The catalyst systems employed in the practice of this invention include a catalyst component and a co-catalyst component. The catalyst component is of a structural formula selected from the group consisting of CpMX3, CpMX2, MX4 and MX3 wherein Cp represents an aromatic compound of the formula C5RnH5−n wherein R represents an alkyl, aryl, alkaryl, arlyalkyl, haloalkyl, haloaryl, haloalkaryl, haloarylalkyl, silyalkyl, silylaryl, silylalkaryl, silylarylalkyl, halosilylalkyl, halosilylaryl, halosilylalkaryl, halosilylarylalkyl, silylhaloalkyl, silylhaloaryl, silylhaloalkaryl, halosilylarylalkyl, alkoxy, siloxy, and so forth. R may also be NR′2, PR′2, SR′, and BR′2 connected through one or more carbon and/or silicon atoms, with the proviso that if there are more than one carbon atoms, they may be saturated or unsaturated, where each R′ is the same or different and is hydride, or is hydrocarbyl or silyl, optionally substituted with one or more halogen atoms or alkoxy groups and having up to 20 carbon and/or silicon atoms. It should be noted that the R groups can be the same or different and that R can be bound to Cp in one or more places. In the formula C5RnH5−n, n represents an integer from 0 to 5. M represents a metal selected from the group consisting of titanium, zirconium and hafnium, and X represents a member selected from the group consisting of hydrogen, halogen, alkyl, aryl, alkaryl, arlyalkyl, haloalkyl, haloaryl, haloalkaryl, haloarylalkyl, silylalkyl, silylaryl, silylalkaryl, silylarylalkyl, halosilylalkyl, halosilylaryl, halosilylalkaryl, halosilylarylalkyl, silylhaloalkyl, silylhaloaryl, silylhaloalkaryl, halosilylarylalkyl, alkoxy, siloxy, NR′2, PR′2, SR′, and BR′2. For MX3, X may also be any organic acid containing from 1 to 20 carbon atoms, for example, acetylacetonate, acetate, benzoate, naphthenate, octanoate, neodecanoate, palmitate, stearate, salicaldehyde, trifluoroacetate, and so forth. X groups may be bound to M in one or more places. It should be understood that substituent groups bonded to the cyclopentadienyl (Cp) can be bonded to it at more than one site. The X groups in the catalyst component can be the same or different, saturated or unsaturated, and can be bonded to the metal (M) in one or more places. In the case of CpMX2 and MX3, the metal M is in the III oxidation state and, in the case of CpMX3 and MX4, the metal M is in the IV oxidation state. Some specific representative examples of compounds which can be employed as Cp include:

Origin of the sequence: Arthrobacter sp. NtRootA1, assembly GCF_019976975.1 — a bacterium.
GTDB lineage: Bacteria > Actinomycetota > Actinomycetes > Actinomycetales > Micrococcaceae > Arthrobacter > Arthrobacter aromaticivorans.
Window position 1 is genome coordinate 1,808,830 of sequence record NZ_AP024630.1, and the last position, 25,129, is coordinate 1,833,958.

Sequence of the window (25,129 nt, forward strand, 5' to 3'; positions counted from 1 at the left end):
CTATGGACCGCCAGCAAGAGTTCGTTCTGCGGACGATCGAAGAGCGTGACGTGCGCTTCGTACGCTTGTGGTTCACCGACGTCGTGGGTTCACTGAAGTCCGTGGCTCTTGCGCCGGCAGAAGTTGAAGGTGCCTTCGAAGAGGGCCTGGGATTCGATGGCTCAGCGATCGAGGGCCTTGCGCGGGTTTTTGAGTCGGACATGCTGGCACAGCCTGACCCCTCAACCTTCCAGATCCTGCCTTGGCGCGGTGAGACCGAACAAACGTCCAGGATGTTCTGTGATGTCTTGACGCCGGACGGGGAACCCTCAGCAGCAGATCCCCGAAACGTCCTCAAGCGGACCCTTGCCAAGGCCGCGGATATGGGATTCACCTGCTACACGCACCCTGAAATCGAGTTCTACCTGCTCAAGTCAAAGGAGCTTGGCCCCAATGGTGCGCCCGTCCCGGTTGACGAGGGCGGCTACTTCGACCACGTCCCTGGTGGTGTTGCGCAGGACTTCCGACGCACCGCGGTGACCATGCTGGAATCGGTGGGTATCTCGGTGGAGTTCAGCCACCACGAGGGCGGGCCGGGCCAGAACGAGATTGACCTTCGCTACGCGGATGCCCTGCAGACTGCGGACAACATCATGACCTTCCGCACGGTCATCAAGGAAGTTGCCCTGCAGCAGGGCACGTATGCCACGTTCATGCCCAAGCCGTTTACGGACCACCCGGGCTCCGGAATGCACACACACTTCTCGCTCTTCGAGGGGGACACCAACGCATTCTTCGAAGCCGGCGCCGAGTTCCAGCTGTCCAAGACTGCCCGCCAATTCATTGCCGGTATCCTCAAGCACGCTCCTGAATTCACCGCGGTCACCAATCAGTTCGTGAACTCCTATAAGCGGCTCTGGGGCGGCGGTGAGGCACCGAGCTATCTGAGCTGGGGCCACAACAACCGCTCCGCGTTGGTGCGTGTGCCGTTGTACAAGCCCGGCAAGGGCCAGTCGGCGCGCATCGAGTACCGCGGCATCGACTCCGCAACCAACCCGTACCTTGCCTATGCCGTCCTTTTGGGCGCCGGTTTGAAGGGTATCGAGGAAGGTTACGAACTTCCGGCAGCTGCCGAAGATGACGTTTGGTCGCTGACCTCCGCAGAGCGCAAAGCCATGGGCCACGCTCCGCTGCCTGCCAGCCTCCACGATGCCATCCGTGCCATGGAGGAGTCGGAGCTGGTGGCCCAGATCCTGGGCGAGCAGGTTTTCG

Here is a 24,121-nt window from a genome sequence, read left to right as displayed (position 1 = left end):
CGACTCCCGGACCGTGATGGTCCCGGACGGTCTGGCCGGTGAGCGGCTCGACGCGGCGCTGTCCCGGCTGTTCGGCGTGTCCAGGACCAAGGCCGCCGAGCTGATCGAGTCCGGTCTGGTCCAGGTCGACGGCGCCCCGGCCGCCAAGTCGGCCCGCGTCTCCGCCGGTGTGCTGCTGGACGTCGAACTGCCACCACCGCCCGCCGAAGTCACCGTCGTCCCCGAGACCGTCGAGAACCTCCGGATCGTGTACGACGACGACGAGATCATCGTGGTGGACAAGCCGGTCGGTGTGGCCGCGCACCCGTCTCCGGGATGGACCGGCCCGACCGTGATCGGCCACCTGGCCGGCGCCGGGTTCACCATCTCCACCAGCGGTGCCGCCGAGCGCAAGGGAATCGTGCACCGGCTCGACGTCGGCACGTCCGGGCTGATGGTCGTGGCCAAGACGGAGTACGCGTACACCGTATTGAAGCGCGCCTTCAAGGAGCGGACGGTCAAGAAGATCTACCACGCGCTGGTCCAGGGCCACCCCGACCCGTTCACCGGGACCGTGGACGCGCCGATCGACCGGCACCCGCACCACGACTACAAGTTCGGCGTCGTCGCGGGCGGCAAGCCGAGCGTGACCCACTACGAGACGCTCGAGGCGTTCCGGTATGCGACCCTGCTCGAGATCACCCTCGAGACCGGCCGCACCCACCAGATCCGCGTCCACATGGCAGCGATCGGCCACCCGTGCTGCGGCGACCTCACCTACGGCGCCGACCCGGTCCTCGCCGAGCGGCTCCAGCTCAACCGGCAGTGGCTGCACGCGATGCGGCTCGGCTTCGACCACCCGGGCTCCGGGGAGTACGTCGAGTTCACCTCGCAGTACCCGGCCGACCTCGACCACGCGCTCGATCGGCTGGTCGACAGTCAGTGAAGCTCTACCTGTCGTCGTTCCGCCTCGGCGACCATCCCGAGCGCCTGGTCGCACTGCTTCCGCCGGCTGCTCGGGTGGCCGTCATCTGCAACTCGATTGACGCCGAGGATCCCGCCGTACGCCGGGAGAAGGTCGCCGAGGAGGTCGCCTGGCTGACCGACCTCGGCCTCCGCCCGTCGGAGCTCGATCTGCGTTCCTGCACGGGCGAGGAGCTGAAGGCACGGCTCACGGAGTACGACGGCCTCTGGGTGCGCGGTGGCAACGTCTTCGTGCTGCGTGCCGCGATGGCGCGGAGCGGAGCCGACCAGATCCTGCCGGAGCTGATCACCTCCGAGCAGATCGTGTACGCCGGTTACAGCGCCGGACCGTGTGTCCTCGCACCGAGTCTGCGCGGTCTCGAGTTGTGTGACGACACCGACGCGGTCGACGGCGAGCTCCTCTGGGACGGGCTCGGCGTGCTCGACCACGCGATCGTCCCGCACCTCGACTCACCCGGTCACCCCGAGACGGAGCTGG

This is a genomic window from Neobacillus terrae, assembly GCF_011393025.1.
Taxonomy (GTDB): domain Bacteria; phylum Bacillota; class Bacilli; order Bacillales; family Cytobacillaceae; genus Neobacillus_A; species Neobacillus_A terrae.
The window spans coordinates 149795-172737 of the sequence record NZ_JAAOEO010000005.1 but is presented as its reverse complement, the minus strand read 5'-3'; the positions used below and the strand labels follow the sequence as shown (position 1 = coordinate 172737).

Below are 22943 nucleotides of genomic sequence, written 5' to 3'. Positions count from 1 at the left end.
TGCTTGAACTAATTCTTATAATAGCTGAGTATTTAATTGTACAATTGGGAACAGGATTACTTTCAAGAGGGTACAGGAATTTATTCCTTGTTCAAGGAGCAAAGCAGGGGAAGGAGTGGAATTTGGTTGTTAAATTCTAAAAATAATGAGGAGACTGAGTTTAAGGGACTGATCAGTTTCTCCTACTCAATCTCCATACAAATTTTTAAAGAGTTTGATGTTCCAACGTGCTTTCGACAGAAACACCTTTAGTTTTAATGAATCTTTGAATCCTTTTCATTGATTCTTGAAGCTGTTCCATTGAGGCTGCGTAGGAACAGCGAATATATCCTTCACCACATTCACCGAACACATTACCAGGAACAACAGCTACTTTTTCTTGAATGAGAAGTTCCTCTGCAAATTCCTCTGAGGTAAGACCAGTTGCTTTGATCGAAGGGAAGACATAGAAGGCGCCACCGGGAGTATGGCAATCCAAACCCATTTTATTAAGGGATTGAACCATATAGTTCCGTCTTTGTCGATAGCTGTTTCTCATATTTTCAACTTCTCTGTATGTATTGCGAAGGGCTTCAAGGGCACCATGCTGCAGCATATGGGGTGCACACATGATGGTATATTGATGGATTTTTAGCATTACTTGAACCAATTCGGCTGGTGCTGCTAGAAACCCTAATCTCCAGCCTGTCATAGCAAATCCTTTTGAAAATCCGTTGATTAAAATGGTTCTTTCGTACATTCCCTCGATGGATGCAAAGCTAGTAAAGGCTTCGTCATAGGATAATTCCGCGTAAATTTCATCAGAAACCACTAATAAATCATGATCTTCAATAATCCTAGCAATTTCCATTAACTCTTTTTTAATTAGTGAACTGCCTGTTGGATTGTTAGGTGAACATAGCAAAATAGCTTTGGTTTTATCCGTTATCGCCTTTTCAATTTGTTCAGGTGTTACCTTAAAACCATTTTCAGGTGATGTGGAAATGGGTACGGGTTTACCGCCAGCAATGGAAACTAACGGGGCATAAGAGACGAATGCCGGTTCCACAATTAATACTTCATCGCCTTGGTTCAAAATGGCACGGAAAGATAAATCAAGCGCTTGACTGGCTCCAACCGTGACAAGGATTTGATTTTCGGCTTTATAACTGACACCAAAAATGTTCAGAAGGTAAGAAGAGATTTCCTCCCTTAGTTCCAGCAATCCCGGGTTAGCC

wherein A represents an alkylene group (for example —CH2— or —CH2—CH2—) or an arylene group (—C6H4—), wherein Y represents oxygen or sulfur group (in which case m is 1) or nitrogen, boron or phosphorus (in which case m is 2); wherein R represents an alkyl, aryl, alkaryl, arlyalkyl, haloalkyl, haloaryl, haloalkaryl, haloarylalkyl, silyalkyl, silylaryl, silylalkaryl, silylarylalkyl, halosilylalkyl, halosilylaryl, halosilylalkaryl, halosilylarylalkyl, silylhaloalkyl, silylhaloaryl, silylhaloalkaryl, halosilylarylalkyl, alkoxy, siloxy, and so forth. R may also be NR′2, PR′2, SR′, and BR′2 connected through one or more carbon and/or silicon atoms, with the proviso that if there are more than one carbon atoms, they may be saturated or unsaturated, where each R′ is the same or different and is hydride, or is hydrocarbyl or silyl, optionally substituted with one or more halogen atoms or alkoxy groups and having up to 20 carbon and/or silicon atoms. It should be noted that the R groups can be the same or different and that R can be bound to Cp in one or more places, and wherein 1 represents 0 or 1. Some representative examples of specific compounds of this type include: